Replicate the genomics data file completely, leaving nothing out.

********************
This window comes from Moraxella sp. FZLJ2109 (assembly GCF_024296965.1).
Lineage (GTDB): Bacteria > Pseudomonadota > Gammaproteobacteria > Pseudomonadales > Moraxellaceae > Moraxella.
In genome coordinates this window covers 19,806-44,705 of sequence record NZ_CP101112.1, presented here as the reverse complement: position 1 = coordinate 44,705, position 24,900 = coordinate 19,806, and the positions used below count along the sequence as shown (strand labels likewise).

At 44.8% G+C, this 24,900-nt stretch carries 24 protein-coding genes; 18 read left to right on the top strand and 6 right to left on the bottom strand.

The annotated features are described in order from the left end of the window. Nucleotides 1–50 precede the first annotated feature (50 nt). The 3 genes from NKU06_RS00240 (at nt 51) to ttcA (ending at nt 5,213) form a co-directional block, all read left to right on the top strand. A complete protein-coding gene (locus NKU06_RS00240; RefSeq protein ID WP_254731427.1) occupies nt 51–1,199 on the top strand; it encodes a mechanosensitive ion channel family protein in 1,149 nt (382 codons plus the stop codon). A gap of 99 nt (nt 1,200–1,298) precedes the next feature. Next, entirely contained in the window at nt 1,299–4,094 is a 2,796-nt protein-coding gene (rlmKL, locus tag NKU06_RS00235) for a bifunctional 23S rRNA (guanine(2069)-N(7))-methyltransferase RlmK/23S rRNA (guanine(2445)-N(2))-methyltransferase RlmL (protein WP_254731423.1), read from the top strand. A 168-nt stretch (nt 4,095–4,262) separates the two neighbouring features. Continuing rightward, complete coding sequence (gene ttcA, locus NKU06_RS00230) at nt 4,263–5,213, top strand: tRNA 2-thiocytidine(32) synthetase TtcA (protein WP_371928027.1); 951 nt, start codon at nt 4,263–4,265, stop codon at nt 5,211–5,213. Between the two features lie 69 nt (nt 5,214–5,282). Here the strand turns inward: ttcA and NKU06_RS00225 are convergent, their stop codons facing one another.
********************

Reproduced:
This window comes from Moraxella sp. FZLJ2109 (assembly GCF_024296965.1).
Lineage (GTDB): Bacteria > Pseudomonadota > Gammaproteobacteria > Pseudomonadales > Moraxellaceae > Moraxella.
In genome coordinates this window covers 19,806-44,705 of sequence record NZ_CP101112.1, presented here as the reverse complement: position 1 = coordinate 44,705, position 24,900 = coordinate 19,806, and the positions used below count along the sequence as shown (strand labels likewise).

At 44.8% G+C, this 24,900-nt stretch carries 24 protein-coding genes; 18 read left to right on the top strand and 6 right to left on the bottom strand.

The annotated features are described in order from the left end of the window. Nucleotides 1–50 precede the first annotated feature (50 nt). The 3 genes from NKU06_RS00240 (at nt 51) to ttcA (ending at nt 5,213) form a co-directional block, all read left to right on the top strand. A complete protein-coding gene (locus NKU06_RS00240; RefSeq protein ID WP_254731427.1) occupies nt 51–1,199 on the top strand; it encodes a mechanosensitive ion channel family protein in 1,149 nt (382 codons plus the stop codon). A gap of 99 nt (nt 1,200–1,298) precedes the next feature. Next, entirely contained in the window at nt 1,299–4,094 is a 2,796-nt protein-coding gene (rlmKL, locus tag NKU06_RS00235) for a bifunctional 23S rRNA (guanine(2069)-N(7))-methyltransferase RlmK/23S rRNA (guanine(2445)-N(2))-methyltransferase RlmL (protein WP_254731423.1), read from the top strand. A 168-nt stretch (nt 4,095–4,262) separates the two neighbouring features. Continuing rightward, complete coding sequence (gene ttcA, locus NKU06_RS00230) at nt 4,263–5,213, top strand: tRNA 2-thiocytidine(32) synthetase TtcA (protein WP_371928027.1); 951 nt, start codon at nt 4,263–4,265, stop codon at nt 5,211–5,213. Between the two features lie 69 nt (nt 5,214–5,282). Here the strand turns inward: ttcA and NKU06_RS00225 are convergent, their stop codons facing one another.